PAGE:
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Pedestrian Fatality Cases & Vision Zero Plan: What happened?

The CBC Reported last month that nearly 58 pedestrians died as a result of car accidents on Toronto’s streets last year; with another 183 more reported as being seriously injured.

This is an alarming statistic given that 2021 was a year that saw rolling lockdowns due to the COVID-19 Pandemic resulting in fewer motorists on the road. Fewer drivers on the road resulted in fewer car accident claims. This trend was reported across Canada and in the United States where insurers saw large windfall profits on auto related insurance products. The savings have not been passed along to the consumer in the form of reduced car insurance premiums, but that’s a story for another edition of the Toronto Injury Lawyer Blog.

The City of Toronto has implemented a bold Vision Zero pledge to reduce the number of auto-pedestrian fatalities and serious injuries down to Zero. It’s a great goal, but since the Vision Zero program was announced, those fatality and serious injury cases to pedestrians have continued to steadily creep up.

Why is that?

Is the City not trying hard enough?

Are Toronto and GTA drivers simply the worst in the free world incapable of hitting pedestrians while driving?

Does it have something to do with the way Toronto’s streets are designed?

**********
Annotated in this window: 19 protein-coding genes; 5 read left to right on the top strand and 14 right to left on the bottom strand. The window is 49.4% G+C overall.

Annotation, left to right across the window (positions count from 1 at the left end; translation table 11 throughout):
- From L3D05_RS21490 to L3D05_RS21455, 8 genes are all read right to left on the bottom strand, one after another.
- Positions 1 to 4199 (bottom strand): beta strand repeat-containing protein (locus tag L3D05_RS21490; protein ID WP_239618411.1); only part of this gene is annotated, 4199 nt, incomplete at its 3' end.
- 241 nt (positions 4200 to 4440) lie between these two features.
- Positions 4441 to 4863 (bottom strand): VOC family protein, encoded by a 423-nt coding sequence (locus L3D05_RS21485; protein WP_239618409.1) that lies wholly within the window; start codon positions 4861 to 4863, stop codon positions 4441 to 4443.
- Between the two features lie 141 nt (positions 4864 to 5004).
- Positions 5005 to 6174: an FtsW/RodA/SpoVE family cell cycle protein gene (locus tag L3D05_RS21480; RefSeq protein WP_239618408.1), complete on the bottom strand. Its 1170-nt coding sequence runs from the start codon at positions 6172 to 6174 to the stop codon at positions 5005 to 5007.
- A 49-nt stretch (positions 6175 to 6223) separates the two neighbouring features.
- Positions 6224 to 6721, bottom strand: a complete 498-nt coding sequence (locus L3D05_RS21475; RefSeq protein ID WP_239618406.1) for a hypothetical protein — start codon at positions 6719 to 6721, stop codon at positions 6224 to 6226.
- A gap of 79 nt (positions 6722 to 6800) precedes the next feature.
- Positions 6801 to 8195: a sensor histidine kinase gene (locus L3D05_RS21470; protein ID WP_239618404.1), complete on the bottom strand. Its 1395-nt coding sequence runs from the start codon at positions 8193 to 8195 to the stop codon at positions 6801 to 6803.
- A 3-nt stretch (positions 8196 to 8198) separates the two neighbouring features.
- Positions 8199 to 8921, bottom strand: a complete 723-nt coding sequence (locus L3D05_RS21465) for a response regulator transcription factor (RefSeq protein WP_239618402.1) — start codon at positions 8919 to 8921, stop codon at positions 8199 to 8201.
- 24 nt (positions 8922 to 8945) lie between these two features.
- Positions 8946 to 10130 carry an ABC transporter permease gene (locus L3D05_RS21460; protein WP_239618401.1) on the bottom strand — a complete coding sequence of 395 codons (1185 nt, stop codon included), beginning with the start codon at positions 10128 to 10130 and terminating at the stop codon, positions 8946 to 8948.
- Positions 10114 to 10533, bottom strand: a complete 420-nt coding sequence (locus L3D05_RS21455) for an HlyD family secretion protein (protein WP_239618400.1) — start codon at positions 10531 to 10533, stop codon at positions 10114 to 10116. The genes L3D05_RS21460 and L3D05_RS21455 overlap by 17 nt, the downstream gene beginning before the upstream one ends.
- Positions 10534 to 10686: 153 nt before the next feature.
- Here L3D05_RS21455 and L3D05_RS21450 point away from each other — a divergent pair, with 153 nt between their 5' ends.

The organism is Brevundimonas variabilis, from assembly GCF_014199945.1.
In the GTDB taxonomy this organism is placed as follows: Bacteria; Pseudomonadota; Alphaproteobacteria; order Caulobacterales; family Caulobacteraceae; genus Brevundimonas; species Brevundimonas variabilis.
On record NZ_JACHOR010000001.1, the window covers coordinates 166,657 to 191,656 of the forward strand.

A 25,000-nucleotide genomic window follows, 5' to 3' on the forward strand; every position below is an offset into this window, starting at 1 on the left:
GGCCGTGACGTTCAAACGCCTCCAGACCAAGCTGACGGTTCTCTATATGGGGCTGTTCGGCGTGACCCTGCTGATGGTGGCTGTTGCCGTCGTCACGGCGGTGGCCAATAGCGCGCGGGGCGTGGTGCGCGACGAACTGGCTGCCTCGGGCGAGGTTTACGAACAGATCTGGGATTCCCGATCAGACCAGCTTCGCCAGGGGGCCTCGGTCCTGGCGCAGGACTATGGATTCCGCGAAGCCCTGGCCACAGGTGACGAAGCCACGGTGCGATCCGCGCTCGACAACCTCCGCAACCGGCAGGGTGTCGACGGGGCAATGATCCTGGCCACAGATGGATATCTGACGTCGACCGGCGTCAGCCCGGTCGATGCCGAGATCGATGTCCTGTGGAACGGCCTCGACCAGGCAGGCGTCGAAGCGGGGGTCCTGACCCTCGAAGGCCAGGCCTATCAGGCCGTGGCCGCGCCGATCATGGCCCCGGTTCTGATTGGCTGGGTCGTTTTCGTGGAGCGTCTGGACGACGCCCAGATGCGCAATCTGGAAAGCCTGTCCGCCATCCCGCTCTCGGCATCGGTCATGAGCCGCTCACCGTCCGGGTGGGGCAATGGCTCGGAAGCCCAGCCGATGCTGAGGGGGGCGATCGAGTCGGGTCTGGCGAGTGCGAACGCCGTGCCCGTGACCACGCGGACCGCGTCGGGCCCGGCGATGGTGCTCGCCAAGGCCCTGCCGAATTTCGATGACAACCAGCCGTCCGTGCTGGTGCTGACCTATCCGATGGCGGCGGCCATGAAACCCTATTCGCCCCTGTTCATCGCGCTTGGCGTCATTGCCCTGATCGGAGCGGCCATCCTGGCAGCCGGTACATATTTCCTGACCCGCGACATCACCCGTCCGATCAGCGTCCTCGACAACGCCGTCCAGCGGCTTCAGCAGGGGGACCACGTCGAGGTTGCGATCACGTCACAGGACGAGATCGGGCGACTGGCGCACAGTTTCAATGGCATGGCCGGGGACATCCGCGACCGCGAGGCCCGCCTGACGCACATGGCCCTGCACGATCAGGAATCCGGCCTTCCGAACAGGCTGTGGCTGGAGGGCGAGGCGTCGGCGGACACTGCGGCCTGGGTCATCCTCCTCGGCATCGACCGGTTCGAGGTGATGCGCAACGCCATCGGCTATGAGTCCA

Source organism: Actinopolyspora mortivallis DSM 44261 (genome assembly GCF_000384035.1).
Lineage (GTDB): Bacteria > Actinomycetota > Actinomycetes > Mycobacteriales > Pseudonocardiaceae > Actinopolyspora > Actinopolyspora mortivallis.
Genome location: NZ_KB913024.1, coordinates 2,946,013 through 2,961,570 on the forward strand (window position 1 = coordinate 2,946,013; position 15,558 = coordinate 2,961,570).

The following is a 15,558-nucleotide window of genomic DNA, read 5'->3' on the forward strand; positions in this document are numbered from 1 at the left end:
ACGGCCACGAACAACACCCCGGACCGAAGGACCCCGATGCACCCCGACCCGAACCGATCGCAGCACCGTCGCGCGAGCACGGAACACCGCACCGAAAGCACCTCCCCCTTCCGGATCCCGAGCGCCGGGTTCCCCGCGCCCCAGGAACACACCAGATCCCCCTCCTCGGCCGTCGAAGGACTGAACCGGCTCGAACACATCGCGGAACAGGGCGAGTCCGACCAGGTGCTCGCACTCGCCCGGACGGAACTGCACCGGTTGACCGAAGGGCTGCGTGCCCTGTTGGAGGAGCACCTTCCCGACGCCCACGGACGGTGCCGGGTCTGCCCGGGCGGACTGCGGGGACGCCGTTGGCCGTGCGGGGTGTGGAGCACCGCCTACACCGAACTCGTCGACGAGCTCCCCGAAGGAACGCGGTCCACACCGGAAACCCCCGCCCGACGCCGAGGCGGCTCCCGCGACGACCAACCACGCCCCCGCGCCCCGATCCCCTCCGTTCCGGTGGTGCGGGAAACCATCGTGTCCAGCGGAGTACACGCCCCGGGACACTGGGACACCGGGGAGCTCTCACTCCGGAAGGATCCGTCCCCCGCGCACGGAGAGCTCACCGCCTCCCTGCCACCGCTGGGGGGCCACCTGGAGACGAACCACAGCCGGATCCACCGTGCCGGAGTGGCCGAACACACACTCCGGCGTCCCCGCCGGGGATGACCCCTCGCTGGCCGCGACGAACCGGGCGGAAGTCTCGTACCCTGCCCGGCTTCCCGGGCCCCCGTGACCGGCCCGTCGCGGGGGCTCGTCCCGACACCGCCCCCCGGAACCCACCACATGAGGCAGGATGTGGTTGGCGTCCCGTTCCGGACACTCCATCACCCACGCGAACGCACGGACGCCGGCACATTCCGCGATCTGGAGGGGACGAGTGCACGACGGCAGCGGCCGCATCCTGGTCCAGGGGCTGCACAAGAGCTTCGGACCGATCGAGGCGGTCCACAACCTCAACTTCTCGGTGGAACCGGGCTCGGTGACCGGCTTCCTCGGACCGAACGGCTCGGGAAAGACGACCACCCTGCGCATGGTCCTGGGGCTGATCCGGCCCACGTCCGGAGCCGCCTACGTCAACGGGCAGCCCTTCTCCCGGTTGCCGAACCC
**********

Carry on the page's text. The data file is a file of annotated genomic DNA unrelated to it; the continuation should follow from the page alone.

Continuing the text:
What can possibly explain why pedestrian fatality cases are so high in Toronto and the GTA?

Here are a few theories from the perspective of a personal injury lawyer. We see the devastating aftermath of these cases and the impact which they have on families and their loved ones.

Reason #1 Population Growth in Toronto and the GTA are outpacing infrastructure supports. There are hundreds of thousands of people who are moving to Toronto and the GTA each and every year. Add to that the thousands of people who come Toronto and the GTA from outside of the region to work, play or visit. Toronto’s population, just like the population of any city is fluid. Pre-pandemic the population would be larger on a workday, during work hours given the number of people flocking to town. Outside of work hours there would be fewer people in the City, but it’s still a very large place. And it’s because of this vast size that the City and the GTA need the infrastructure in place to support it.

The harsh reality is that Toronto does NOT have the proper infrastructure to support its current and its growing population.

Case in point the recent snow storm we had. Storms of this magnitude ought to be expected in a Canadian City. And this storm did not come as a surprise to anyone as the weather people had properly predicted it.linkedin-2-300x300

Yet when it came to mobilizing the snow plows and getting the City operational again, Toronto failed and continues to fail at the time of preparing this Toronto Injury Lawyer Blog Post. TTC Buses got stuck, with some remaining stuck, roads remain unplowed and the sidewalks are a total mess.